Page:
WASHINGTON - This spring marks the 50th anniversary of the Supreme Court's decision in New York Times vs. Sullivan, its most important pronouncement on the freedom of the press, but the ruling has not won the acceptance of Justice Antonin Scalia. “It was wrong,” he said Thursday evening at the National Press Club in a joint appearance with Justice Ruth Bader Ginsburg. “I think the Framers would have been appalled. … It was revising the Constitution.” The 9-0 ruling handed down in March 1964 threw out a libel suit brought by police commissioner L.B. Sullivan from Montgomery, Ala. He claimed he had been defamed by a paid ad in the New York Times, even though it did not mention him by name.
April 16, 2014 | By Michael Muskal
A 25-year-old man who describes himself as a performance artist will be arraigned Wednesday on charges in connection with a hoax bomb placed at the site where two bombs exploded last year at the finish line of the Boston Marathon, killing three and injuring more than 260. Kevin “Kayvon” Edson will be arraigned in Boston Municipal Court, Jake Wark, a spokesman for the Suffolk County District Attorney's Office in Boston, told the Los Angeles Times...
April 16, 2014 | By Margaret Gray
You may have seen your share of makeovers, but nothing like the one Sheila Callaghan inflicts on her heroine in “Everything You Touch,” her lushly written dark comedy world-premiering at Boston Court Performing Arts Center. Three glamorous models descend on Jess (Kirsten Vangsness), shrieking like birds of prey, while Victor, a histrionic fashion designer (Tyler Pierce), shouts insults at her. She staggers out of the fracas in a leopard-print swing coat. CRITICS' PICKS: What to watch, where to go, what to eat This scene laid bare the savagery at the heart of every makeover, and it would have won me over - if Jessica Kubzansky's bold, lucid staging of Callaghan's theatrical vision hadn't already done so. Although at moments the script feels as if it's still evolving, the stunning production values highlight its best features (a bit like a makeover, come to think of it)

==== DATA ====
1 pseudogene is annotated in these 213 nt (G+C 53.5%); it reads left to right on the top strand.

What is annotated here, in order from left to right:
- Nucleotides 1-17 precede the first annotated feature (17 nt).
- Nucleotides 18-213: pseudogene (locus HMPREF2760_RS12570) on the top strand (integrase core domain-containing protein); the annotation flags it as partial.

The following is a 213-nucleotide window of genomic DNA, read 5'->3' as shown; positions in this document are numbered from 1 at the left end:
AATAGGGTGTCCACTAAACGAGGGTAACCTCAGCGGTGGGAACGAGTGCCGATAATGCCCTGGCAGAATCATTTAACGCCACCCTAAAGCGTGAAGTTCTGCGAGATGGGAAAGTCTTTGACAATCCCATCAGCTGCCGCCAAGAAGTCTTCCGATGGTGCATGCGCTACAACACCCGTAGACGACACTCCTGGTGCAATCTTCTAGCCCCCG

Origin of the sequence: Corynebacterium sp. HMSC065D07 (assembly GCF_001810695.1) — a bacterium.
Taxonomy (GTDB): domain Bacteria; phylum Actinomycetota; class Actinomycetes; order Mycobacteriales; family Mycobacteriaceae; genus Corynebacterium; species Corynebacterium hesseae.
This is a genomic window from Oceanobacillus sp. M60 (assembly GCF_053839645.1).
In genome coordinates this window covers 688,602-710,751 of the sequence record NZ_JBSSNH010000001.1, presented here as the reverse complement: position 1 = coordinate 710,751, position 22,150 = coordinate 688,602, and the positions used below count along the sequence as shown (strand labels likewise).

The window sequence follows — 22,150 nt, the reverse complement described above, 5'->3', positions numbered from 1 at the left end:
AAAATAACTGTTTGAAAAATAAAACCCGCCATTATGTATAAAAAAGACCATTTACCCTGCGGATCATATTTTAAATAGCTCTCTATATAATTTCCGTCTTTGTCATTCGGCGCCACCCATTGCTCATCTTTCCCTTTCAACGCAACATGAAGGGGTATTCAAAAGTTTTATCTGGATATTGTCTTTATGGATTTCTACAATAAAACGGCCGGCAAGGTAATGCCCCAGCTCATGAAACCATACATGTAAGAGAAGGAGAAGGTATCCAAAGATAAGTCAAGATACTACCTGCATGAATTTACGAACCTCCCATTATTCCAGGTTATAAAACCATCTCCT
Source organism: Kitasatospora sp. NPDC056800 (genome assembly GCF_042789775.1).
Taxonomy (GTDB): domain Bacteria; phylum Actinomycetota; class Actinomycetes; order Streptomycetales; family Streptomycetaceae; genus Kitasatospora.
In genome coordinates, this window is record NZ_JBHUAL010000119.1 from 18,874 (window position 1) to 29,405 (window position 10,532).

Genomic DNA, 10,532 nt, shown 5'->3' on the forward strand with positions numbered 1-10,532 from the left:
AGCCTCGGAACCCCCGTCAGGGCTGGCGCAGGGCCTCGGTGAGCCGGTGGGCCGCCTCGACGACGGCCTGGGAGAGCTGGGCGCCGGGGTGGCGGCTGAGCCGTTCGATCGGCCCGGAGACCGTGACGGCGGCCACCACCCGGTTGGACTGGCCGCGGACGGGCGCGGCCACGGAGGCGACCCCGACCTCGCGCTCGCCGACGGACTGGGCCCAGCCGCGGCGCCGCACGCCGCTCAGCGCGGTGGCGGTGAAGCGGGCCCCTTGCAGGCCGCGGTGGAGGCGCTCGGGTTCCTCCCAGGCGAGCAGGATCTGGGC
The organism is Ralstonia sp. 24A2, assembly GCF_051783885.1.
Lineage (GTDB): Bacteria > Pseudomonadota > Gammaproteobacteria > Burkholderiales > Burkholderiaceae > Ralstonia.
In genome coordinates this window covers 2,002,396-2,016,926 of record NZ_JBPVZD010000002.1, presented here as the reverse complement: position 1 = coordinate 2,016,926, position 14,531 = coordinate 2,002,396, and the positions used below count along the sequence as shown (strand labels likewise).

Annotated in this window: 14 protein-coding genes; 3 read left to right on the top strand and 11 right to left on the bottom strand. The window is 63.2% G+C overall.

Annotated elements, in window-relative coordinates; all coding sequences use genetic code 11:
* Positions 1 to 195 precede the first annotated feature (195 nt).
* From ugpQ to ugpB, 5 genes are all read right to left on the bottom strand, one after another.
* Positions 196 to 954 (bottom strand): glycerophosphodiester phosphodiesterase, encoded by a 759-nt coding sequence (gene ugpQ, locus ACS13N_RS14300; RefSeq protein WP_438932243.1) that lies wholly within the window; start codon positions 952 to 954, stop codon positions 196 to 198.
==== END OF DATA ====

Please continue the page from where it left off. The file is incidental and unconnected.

April 15, 2014 | By Kate Mather, This post has been updated and corrected, as indicated below.
Former NFL star Darren Sharper is scheduled to appear in a Los Angeles courtroom Tuesday, his latest hearing in the ongoing legal saga involving sexual assault allegations in five states. Sharper, 38, has spent more than six weeks in an L.A. jail as prosecutors and his attorneys debate whether he can be held without bail on sexual assault and drug charges out of Arizona. [Updated at 9:55 a.m. PDT, April 15: Los Angeles Superior Court Judge Renee Korn continued the hearing to Thursday morning, citing the Wednesday matter in Arizona.
April 15, 2014 | By Neela Banerjee
WASHINGTON - The U.S. Court of Appeals for the District of Columbia Circuit on Tuesday upheld the Environmental Protection Agency's first-ever limits on air toxics, including emissions of mercury, arsenic and acid gases, preserving a far-reaching rule the White House had touted as central to President Obama's environmental agenda. In a 2-to-1 decision, the court ruled that the mercury rule “was substantively and procedurally valid,” turning aside challenges brought both by Republican-led states that had argued the rule was onerous and environmental groups that had contended it did not go far enough.